Tahanan was built in half the time and for 30% less cost than traditional housing for people experiencing homelessness in San Francisco.
Mercy Housing California hit these impressive targets after Tipping Point Community and the San Francisco Housing Accelerator Fund provided upfront philanthropic funding for the project, setting ambitious goals of developing the community for less than $400,000 per unit, significantly below the city’s average of $600,000 per unit, and completing the building within three years.
Thanks to the early funding, Mercy Housing California was able to start development activities at the time of site acquisition in 2018. A new state policy, SB 35, helped streamline the approval process, including obtaining entitlements within about 90 days. And, modular design carved time off time from the construction period.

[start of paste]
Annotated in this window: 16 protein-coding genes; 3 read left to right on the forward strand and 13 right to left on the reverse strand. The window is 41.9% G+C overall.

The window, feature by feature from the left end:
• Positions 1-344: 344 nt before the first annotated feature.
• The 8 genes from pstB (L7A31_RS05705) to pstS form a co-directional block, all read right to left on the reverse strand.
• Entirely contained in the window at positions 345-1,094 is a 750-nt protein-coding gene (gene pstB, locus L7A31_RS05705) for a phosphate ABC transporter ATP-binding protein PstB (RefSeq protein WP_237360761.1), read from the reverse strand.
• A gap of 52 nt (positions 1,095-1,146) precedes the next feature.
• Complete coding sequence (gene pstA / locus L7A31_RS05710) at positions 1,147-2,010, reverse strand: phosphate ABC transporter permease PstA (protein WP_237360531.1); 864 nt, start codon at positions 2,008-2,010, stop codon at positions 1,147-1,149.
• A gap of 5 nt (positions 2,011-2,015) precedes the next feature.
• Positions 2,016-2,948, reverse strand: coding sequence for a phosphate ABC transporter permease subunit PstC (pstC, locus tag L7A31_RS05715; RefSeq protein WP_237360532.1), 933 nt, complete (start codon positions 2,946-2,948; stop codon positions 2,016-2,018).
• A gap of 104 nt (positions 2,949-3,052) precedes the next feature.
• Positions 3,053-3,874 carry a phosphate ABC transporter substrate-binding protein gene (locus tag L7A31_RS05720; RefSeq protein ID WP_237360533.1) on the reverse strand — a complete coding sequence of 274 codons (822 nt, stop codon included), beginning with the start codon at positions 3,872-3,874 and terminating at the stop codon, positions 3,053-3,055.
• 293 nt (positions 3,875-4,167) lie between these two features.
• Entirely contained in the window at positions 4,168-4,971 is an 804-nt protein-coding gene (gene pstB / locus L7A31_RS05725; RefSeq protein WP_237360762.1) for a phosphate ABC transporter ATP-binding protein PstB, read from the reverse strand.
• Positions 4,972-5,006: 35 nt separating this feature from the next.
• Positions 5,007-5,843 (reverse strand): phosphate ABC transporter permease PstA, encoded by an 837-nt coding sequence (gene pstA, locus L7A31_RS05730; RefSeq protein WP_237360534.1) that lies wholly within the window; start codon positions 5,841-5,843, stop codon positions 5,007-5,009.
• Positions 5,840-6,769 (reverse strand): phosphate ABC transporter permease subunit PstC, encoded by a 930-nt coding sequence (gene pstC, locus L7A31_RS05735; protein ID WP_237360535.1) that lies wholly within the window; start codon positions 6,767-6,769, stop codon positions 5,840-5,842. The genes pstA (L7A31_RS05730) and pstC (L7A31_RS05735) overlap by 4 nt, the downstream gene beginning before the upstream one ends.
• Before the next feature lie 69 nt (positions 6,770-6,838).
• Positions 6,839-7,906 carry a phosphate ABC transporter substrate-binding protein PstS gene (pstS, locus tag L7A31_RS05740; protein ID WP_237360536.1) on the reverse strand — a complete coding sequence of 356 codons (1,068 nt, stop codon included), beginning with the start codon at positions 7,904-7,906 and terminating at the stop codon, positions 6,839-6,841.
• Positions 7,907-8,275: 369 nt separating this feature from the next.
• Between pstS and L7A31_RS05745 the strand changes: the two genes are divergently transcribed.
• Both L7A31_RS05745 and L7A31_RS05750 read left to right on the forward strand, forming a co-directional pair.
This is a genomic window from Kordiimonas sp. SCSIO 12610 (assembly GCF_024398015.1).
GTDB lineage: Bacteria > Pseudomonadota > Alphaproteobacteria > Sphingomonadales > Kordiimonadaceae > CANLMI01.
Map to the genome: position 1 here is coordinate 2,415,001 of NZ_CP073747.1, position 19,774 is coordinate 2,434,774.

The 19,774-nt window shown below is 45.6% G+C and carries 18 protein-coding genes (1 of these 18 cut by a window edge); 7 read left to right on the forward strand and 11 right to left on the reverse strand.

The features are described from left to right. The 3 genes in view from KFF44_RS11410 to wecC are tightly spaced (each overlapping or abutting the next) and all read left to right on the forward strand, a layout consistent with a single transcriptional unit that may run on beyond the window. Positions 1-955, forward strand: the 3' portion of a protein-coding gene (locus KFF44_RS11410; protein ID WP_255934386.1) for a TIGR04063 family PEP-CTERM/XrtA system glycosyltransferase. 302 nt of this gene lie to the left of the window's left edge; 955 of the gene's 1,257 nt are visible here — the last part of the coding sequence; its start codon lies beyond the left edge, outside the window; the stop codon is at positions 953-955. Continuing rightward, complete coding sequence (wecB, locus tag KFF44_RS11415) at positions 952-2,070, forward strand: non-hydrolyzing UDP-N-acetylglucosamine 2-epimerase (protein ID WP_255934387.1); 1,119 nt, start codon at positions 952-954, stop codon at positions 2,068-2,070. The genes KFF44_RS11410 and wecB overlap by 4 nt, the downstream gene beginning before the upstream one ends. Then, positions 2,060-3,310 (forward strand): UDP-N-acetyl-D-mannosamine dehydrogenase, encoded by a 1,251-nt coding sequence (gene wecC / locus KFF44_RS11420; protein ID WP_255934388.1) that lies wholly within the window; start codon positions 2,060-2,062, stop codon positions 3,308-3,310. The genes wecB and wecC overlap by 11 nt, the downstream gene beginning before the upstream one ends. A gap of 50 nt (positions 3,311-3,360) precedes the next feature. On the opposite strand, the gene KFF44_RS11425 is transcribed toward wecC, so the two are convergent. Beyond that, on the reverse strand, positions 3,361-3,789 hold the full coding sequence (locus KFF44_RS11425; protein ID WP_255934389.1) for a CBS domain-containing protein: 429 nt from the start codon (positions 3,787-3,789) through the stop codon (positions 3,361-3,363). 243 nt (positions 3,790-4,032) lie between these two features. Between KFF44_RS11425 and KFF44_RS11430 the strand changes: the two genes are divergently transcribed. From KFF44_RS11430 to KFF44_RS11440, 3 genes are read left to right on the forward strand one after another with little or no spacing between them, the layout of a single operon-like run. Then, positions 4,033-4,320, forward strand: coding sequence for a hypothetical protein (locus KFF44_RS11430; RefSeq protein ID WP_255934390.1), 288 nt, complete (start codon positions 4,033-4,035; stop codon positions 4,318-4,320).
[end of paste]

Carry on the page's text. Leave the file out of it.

“Tahanan is in some ways the culmination of years of many different innovations coming together in one project,” says Doug Shoemaker, president of Mercy Housing California. “It brings together a unique capital structure, modular housing, and some of the best land-use reforms in California.”
Completed last November, the $53 million development features 145 permanent supportive housing units—all studio apartments for the city’s most vulnerable residents.
Residents receive on-site services provided by Episcopal Community Services of San Francisco. These wraparound services include case management, service coordination, substance abuse services, links to vocational training, and health and wellness programming.
Looking forward, Mercy Housing officials see many of the strategies used at Tahanan becoming a blueprint for producing more service-enriched housing for people exiting homelessness.